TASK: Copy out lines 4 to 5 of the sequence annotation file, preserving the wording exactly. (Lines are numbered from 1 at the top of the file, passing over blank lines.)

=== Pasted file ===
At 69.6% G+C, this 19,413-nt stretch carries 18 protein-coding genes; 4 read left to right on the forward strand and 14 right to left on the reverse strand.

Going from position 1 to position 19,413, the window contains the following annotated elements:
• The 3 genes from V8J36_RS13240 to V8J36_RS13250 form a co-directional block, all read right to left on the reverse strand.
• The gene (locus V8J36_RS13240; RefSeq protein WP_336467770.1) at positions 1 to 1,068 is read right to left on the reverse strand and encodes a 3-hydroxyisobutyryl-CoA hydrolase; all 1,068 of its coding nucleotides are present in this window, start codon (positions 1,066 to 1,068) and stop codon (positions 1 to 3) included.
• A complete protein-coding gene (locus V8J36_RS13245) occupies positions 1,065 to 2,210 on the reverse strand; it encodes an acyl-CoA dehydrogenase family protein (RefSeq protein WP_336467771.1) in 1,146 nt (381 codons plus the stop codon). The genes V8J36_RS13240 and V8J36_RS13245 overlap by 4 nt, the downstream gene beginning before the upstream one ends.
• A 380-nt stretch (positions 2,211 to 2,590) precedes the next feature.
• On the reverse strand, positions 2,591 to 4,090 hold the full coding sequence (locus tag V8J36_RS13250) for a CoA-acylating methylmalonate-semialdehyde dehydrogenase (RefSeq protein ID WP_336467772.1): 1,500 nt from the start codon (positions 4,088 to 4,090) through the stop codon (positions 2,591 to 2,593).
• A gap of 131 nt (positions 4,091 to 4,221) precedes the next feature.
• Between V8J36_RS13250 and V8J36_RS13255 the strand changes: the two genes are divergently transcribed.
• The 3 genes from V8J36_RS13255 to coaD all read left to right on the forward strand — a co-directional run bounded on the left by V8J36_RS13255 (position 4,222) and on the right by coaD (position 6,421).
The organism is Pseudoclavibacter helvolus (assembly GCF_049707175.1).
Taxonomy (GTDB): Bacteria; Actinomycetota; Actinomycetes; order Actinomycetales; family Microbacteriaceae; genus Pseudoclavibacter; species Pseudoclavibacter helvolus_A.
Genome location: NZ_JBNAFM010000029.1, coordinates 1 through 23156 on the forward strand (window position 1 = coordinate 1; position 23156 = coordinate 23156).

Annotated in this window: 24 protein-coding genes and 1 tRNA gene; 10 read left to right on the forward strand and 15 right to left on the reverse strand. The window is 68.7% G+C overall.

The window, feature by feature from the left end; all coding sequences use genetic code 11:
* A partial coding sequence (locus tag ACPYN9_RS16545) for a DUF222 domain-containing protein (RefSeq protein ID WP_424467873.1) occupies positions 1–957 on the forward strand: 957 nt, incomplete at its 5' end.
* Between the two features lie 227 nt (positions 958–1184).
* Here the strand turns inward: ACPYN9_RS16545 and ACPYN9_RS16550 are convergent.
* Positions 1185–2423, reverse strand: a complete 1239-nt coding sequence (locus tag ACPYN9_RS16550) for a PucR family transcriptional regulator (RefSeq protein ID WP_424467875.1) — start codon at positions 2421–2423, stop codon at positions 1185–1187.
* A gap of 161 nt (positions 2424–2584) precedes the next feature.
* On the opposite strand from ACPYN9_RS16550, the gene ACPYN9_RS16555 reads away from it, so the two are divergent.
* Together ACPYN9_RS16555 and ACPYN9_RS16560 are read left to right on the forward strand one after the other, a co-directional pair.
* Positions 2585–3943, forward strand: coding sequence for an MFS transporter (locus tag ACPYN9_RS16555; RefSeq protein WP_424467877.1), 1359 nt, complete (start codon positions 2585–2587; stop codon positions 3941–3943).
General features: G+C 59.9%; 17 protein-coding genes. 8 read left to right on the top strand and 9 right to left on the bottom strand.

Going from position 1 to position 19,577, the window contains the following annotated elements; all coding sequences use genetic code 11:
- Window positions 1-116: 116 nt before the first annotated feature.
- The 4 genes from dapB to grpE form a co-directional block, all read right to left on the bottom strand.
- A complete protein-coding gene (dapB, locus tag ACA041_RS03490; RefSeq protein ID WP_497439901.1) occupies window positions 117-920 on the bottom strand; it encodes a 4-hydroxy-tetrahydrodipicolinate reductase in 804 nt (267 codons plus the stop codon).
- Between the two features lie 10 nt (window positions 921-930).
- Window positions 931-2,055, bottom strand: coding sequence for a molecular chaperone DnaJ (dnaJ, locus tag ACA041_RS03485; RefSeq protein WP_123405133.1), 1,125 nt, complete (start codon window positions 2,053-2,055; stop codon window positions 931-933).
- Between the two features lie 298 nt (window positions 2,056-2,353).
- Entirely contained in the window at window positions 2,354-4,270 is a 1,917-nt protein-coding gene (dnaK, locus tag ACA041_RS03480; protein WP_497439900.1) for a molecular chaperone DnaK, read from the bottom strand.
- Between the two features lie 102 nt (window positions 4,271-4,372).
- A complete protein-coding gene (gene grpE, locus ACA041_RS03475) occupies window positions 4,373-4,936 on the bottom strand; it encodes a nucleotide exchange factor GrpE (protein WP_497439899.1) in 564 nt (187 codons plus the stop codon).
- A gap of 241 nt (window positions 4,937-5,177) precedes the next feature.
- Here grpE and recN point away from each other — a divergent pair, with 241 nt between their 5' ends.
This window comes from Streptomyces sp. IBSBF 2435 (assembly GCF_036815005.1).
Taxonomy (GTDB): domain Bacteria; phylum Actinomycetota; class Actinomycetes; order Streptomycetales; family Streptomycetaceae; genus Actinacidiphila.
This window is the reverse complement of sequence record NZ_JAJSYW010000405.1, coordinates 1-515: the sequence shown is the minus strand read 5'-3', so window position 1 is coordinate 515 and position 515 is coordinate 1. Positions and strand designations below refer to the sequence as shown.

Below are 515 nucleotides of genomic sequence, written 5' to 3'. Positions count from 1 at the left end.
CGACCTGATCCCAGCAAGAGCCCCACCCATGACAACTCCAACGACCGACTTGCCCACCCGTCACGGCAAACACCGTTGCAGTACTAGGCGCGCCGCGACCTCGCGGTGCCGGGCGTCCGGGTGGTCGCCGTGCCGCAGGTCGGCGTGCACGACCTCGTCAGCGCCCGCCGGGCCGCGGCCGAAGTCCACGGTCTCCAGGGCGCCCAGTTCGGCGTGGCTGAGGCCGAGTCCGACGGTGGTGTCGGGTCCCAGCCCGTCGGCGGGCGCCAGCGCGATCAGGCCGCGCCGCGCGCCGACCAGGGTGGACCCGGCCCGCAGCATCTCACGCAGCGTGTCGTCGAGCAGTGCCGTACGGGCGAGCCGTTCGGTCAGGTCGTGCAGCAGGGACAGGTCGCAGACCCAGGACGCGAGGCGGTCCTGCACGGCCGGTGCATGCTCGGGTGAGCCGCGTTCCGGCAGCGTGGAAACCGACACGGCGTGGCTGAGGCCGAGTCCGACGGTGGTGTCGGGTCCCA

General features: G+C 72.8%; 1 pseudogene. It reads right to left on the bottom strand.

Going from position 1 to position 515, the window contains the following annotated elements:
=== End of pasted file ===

• The gene (locus V8J36_RS13240; RefSeq protein WP_336467770.1) at positions 1 to 1,068 is read right to left on the reverse strand and encodes a 3-hydroxyisobutyryl-CoA hydrolase; all 1,068 of its coding nucleotides are present in this window, start codon (positions 1,066 to 1,068) and stop codon (positions 1 to 3) included.
• A complete protein-coding gene (locus V8J36_RS13245) occupies positions 1,065 to 2,210 on the reverse strand; it encodes an acyl-CoA dehydrogenase family protein (RefSeq protein WP_336467771.1) in 1,146 nt (381 codons plus the stop codon). The genes V8J36_RS13240 and V8J36_RS13245 overlap by 4 nt, the downstream gene beginning before the upstream one ends.